So I checked out the seminar “The Martini – The World’s Most Personal Drink” in hopes of changing my mind. It started out well:
The Gypsy Queen, invented at the Russian Tea Room, is pretty simple:
- 2 parts vodka
- 1 part Benedictine
- dash of bitters
Then Joe McCanta, bar chef and ambassador for Grey Goose Vodka, introduced the thesis of his talk:
Basically, the martini has been through a lot of variations over the last 130 years or so – it’s been made with gin and vodka, sweet and dry vermouth, shaken, stirred, and garnished with a cherry, olive, onion, and a lemon twist.
But at basically every stage, recipes noted that some customers would want it a little different, from the Martinez in 1887, described in “Jerry Thomas’s Bar Tenders Guide” with the note “if the guest prefers it very sweet, add two dashes of gum syrup” to the Stork Club Bar Book in 1946, which drily says: “Bar practice at the Stork favors the noncontroversial stirring … but the management will oblige by having them compounded in a cement mixer or butter churn if that is what the customer wants.”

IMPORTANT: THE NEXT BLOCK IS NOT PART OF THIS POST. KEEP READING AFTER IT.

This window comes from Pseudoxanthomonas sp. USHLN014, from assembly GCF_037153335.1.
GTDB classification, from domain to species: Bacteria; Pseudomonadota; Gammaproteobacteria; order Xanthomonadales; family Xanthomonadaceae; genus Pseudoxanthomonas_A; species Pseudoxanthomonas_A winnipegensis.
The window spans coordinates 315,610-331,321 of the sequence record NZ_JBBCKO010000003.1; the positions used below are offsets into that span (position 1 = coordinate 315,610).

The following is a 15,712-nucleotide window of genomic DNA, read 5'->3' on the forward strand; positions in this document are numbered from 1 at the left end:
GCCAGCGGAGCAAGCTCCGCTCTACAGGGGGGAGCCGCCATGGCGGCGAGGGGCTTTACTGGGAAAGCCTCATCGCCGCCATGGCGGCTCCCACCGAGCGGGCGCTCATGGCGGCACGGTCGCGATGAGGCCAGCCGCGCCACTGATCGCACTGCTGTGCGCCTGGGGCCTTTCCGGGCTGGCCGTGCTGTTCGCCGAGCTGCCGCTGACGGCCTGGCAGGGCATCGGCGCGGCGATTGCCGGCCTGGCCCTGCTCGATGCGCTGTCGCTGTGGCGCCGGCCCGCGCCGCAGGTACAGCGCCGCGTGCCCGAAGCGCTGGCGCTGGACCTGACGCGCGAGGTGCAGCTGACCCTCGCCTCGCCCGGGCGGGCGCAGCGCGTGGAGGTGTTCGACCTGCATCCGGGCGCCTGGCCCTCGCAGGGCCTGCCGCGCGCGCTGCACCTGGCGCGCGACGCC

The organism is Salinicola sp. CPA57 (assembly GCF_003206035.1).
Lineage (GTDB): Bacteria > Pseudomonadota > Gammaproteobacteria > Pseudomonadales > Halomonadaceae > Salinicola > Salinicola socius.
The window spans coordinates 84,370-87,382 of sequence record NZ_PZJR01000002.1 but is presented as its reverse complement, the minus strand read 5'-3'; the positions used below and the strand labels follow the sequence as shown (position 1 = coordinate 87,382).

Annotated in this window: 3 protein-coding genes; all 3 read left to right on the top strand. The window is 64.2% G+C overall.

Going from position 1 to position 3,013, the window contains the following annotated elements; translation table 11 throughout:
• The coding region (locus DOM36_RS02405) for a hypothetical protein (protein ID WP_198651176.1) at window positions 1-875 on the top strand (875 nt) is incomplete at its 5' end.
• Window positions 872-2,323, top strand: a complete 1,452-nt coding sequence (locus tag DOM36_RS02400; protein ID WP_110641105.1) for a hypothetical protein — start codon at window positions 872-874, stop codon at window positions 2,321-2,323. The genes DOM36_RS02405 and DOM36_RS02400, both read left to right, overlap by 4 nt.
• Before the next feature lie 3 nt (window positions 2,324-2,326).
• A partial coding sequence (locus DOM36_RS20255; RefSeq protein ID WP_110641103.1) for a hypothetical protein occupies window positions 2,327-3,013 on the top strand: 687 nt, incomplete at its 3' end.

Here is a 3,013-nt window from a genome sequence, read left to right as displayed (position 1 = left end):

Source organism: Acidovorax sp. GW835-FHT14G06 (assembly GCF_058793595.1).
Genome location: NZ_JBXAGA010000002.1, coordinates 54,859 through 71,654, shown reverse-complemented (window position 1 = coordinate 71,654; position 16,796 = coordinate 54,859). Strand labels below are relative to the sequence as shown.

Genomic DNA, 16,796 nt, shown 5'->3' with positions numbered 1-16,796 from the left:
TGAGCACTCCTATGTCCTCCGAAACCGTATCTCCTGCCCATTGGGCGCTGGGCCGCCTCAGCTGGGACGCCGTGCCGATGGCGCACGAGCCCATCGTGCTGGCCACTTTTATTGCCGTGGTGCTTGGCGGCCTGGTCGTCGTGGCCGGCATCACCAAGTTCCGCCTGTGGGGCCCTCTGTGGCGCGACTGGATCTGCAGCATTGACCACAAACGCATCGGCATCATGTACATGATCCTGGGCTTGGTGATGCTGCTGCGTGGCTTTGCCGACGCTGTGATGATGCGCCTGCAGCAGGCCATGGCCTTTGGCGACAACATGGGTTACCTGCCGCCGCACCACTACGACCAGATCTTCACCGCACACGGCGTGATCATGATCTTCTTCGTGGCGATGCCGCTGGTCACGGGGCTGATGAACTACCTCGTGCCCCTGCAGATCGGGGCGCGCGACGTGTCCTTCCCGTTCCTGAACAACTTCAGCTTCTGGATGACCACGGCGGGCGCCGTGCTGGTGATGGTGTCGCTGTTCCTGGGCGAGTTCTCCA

McCanta’s conclusion was: “The history of the martini is about discovering what you personally like, and drinking that.”
So I’m going to invest some time in exploring martini variants to see if there’s one I’ll care for. I tried a Martinez at Tooker Alley the other night, and… not bad.
Next: back to the tasting room!